Motorcraft 2100 Carburetor is finished!

Motorcraft 2100 Carburetor

I’ve got the Carburetor finished, and it’s running great!  As it turns out, the inlet valves were almost completely gummed up, which would probably be why the car was stalling out so badly, and the gaskets were pretty much falling apart. (10 years of storage will do that!)

I got an electric choke to replace the original, but I haven’t actually installed it because the vacumn pump seems to be working perfectly after the rebuild (My original suspicion was that the original choke was shot).  I’m hanging onto the electric choke as a backup, and I’ve finished replacing the convertible top and interior, so I’ll post that good stuff in a bit!
1965 mustang carburetor

1965 mustang carburetor

Motorcraft 2100 Carburetor

Motorcraft 2100 Carburetor

Motorcraft 2100 Carburetor

This 1965 carburetor needs help!

I bought my mustang as a running convertible. That doesn’t mean it ran WELL, it just ran. I have the receipts from the engine/carburetor rebuild, and mechanically speaking the car idles fine. Once I got the car home I found that the carburetor was not operating properly. It would start without hesitation, but the choke didn’t want to move.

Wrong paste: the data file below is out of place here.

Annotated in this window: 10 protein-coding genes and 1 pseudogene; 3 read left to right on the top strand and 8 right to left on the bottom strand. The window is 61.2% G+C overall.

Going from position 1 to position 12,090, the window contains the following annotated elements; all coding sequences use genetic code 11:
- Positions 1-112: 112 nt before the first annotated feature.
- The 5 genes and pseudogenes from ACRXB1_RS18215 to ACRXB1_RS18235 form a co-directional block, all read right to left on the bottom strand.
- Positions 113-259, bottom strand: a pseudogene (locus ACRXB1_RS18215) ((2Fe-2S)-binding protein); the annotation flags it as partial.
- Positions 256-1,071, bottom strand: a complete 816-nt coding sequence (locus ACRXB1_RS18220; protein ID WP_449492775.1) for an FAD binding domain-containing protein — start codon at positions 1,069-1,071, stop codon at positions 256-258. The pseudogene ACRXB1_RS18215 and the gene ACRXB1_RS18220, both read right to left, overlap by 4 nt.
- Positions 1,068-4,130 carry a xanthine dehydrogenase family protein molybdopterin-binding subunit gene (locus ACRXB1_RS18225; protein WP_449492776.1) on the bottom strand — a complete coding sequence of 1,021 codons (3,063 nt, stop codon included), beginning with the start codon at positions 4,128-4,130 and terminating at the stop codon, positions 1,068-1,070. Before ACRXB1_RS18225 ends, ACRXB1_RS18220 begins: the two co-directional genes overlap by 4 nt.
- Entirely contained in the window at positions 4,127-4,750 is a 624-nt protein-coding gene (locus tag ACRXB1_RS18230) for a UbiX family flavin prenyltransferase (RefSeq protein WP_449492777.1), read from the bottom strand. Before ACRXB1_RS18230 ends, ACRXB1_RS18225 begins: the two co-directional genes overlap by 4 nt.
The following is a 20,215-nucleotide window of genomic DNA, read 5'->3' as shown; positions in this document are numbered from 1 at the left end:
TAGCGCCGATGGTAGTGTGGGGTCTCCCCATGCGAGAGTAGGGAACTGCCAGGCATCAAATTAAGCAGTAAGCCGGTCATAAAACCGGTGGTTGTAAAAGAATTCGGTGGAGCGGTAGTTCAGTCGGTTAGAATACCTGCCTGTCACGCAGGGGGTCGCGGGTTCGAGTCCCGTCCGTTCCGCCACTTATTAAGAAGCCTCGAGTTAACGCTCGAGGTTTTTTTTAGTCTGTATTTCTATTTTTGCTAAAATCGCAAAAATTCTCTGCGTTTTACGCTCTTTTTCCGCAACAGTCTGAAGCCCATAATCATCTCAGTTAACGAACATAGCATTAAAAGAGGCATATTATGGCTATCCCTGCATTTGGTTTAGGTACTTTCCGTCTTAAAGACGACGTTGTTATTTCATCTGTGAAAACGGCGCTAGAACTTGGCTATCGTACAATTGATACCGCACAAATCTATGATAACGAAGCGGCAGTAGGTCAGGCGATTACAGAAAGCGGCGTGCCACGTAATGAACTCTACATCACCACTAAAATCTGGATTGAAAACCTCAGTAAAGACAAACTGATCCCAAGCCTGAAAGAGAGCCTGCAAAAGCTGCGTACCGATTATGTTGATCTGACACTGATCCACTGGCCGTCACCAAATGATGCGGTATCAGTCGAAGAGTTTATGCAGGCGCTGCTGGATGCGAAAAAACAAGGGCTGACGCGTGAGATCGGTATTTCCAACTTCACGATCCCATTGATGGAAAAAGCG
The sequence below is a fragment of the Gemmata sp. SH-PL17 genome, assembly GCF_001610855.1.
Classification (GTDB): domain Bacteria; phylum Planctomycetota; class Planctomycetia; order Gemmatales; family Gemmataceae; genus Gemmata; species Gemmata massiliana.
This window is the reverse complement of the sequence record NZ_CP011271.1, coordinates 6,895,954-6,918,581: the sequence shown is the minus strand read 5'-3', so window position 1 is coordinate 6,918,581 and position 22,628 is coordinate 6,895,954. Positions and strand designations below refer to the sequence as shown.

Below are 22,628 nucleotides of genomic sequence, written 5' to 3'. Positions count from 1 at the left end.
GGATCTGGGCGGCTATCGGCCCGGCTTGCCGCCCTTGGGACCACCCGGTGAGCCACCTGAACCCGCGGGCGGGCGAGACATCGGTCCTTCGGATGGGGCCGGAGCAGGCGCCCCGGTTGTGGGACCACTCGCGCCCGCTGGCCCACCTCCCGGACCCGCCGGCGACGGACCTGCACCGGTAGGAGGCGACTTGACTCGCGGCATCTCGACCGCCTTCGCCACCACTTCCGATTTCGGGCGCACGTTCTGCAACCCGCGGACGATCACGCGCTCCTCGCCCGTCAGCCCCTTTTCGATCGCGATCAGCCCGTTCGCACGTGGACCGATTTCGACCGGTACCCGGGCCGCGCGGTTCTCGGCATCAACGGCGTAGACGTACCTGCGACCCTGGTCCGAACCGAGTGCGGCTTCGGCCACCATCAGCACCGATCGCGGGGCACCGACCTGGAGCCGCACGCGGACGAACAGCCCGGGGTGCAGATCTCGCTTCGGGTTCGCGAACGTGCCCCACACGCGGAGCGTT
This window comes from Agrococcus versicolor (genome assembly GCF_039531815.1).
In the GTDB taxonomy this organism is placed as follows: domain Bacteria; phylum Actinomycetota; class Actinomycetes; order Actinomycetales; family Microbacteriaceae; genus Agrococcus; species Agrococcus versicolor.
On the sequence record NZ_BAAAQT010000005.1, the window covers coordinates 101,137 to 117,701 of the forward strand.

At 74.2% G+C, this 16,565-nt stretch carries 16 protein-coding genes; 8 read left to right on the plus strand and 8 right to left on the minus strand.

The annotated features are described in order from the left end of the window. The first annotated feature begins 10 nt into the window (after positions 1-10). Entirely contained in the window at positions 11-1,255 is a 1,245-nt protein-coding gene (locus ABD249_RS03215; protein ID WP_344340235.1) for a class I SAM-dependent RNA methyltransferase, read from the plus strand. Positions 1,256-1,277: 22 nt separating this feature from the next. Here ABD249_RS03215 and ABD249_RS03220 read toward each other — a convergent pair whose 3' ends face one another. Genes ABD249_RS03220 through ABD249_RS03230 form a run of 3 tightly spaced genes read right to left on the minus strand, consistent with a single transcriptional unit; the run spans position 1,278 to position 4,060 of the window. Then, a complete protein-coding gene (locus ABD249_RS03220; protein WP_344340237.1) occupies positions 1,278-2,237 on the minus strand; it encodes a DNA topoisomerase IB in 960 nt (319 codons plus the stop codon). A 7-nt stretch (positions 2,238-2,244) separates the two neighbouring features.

The previous owner had compensated by setting the choke more than 90 degrees too rich. The problem is that at 30 mph, the car wants to stall out. Certainly not what I would consider a safe driver.

There is also a significant amount of carbon of the choke valve and a ton of rust on the spring coil. Not only that, but the choke piston is completely missing! The vacumn works just fine, but without the choke piston, that doesn’t matter too much!

I decided to completely disassemble the carburetor, clean the engine paint overspray, replace the gaskets, and dip every nut and bolt. The goal is to restore the carburetor to “new” condition. I scoured a mustang junkyard for a replacement piston, but in the end I’ve decided to replace the choke with an electric, rather than manual, choke. This should provide greater reliability, and although not “original”, it will be unseen beneath the air intake, so I’d be very surprised if anyone noticed.

I’ll post photos once I get the carburetor finished, in the meantime I’m planning on stripping and repainting the air intake and valve covers back to a high quality gold finish.